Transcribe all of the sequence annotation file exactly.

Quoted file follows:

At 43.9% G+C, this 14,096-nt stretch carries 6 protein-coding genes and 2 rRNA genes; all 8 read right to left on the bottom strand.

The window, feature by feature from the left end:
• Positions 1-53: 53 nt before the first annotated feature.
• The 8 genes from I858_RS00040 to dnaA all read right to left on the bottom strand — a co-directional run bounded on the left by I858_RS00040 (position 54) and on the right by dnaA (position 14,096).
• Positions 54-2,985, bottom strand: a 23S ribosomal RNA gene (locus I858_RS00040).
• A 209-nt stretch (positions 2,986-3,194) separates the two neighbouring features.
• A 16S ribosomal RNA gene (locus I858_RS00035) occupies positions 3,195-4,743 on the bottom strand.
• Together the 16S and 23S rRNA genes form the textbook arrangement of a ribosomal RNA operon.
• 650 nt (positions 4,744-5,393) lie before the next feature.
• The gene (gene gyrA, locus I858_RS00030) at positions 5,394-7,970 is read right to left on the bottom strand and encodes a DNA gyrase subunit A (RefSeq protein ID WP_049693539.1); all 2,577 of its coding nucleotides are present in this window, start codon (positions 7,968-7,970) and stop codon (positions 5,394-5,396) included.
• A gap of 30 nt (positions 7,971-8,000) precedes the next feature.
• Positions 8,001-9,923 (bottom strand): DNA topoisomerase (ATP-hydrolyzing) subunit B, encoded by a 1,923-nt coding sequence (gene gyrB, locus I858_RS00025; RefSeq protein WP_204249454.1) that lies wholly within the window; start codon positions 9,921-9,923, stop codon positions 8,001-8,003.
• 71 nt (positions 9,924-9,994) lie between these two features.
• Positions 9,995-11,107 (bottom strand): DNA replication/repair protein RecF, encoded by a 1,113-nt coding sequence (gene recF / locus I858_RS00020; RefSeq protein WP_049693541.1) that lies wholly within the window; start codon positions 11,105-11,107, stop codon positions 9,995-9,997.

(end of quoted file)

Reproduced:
At 43.9% G+C, this 14,096-nt stretch carries 6 protein-coding genes and 2 rRNA genes; all 8 read right to left on the bottom strand.

The window, feature by feature from the left end:
• Positions 1-53: 53 nt before the first annotated feature.
• The 8 genes from I858_RS00040 to dnaA all read right to left on the bottom strand — a co-directional run bounded on the left by I858_RS00040 (position 54) and on the right by dnaA (position 14,096).
• Positions 54-2,985, bottom strand: a 23S ribosomal RNA gene (locus I858_RS00040).
• A 209-nt stretch (positions 2,986-3,194) separates the two neighbouring features.
• A 16S ribosomal RNA gene (locus I858_RS00035) occupies positions 3,195-4,743 on the bottom strand.
• Together the 16S and 23S rRNA genes form the textbook arrangement of a ribosomal RNA operon.
• 650 nt (positions 4,744-5,393) lie before the next feature.
• The gene (gene gyrA, locus I858_RS00030) at positions 5,394-7,970 is read right to left on the bottom strand and encodes a DNA gyrase subunit A (RefSeq protein ID WP_049693539.1); all 2,577 of its coding nucleotides are present in this window, start codon (positions 7,968-7,970) and stop codon (positions 5,394-5,396) included.
• A gap of 30 nt (positions 7,971-8,000) precedes the next feature.
• Positions 8,001-9,923 (bottom strand): DNA topoisomerase (ATP-hydrolyzing) subunit B, encoded by a 1,923-nt coding sequence (gene gyrB, locus I858_RS00025; RefSeq protein WP_204249454.1) that lies wholly within the window; start codon positions 9,921-9,923, stop codon positions 8,001-8,003.
• 71 nt (positions 9,924-9,994) lie between these two features.
• Positions 9,995-11,107 (bottom strand): DNA replication/repair protein RecF, encoded by a 1,113-nt coding sequence (gene recF / locus I858_RS00020; RefSeq protein WP_049693541.1) that lies wholly within the window; start codon positions 11,105-11,107, stop codon positions 9,995-9,997.